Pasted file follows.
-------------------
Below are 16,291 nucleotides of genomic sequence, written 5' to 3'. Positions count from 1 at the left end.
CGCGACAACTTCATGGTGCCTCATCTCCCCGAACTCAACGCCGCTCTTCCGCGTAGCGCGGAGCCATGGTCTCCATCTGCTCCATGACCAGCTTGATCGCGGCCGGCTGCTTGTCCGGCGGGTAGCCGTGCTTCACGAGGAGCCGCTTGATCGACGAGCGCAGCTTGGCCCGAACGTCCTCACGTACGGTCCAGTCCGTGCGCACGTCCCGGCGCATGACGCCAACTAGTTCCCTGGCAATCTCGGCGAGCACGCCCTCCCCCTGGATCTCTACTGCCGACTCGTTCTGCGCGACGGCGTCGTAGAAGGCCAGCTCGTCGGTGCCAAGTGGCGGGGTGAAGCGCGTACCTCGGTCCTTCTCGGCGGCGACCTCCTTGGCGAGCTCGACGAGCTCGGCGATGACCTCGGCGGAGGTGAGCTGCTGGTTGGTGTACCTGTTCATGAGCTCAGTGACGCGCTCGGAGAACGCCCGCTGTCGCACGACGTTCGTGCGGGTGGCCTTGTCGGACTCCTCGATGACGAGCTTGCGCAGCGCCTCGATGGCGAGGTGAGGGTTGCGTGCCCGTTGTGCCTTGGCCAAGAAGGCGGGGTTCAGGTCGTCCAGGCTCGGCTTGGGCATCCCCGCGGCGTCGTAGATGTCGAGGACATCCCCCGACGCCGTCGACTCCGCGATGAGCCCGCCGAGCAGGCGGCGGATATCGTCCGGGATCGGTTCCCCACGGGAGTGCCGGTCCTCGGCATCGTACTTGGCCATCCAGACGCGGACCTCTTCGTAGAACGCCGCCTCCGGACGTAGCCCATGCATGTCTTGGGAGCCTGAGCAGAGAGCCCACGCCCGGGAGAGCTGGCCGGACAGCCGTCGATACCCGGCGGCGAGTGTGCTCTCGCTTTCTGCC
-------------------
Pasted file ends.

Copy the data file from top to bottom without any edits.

Below are 16,291 nucleotides of genomic sequence, written 5' to 3'. Positions count from 1 at the left end.
CGCGACAACTTCATGGTGCCTCATCTCCCCGAACTCAACGCCGCTCTTCCGCGTAGCGCGGAGCCATGGTCTCCATCTGCTCCATGACCAGCTTGATCGCGGCCGGCTGCTTGTCCGGCGGGTAGCCGTGCTTCACGAGGAGCCGCTTGATCGACGAGCGCAGCTTGGCCCGAACGTCCTCACGTACGGTCCAGTCCGTGCGCACGTCCCGGCGCATGACGCCAACTAGTTCCCTGGCAATCTCGGCGAGCACGCCCTCCCCCTGGATCTCTACTGCCGACTCGTTCTGCGCGACGGCGTCGTAGAAGGCCAGCTCGTCGGTGCCAAGTGGCGGGGTGAAGCGCGTACCTCGGTCCTTCTCGGCGGCGACCTCCTTGGCGAGCTCGACGAGCTCGGCGATGACCTCGGCGGAGGTGAGCTGCTGGTTGGTGTACCTGTTCATGAGCTCAGTGACGCGCTCGGAGAACGCCCGCTGTCGCACGACGTTCGTGCGGGTGGCCTTGTCGGACTCCTCGATGACGAGCTTGCGCAGCGCCTCGATGGCGAGGTGAGGGTTGCGTGCCCGTTGTGCCTTGGCCAAGAAGGCGGGGTTCAGGTCGTCCAGGCTCGGCTTGGGCATCCCCGCGGCGTCGTAGATGTCGAGGACATCCCCCGACGCCGTCGACTCCGCGATGAGCCCGCCGAGCAGGCGGCGGATATCGTCCGGGATCGGTTCCCCACGGGAGTGCCGGTCCTCGGCATCGTACTTGGCCATCCAGACGCGGACCTCTTCGTAGAACGCCGCCTCCGGACGTAGCCCATGCATGTCTTGGGAGCCTGAGCAGAGAGCCCACGCCCGGGAGAGCTGGCCGGACAGCCGTCGATACCCGGCGGCGAGTGTGCTCTCGCTTTCTGCC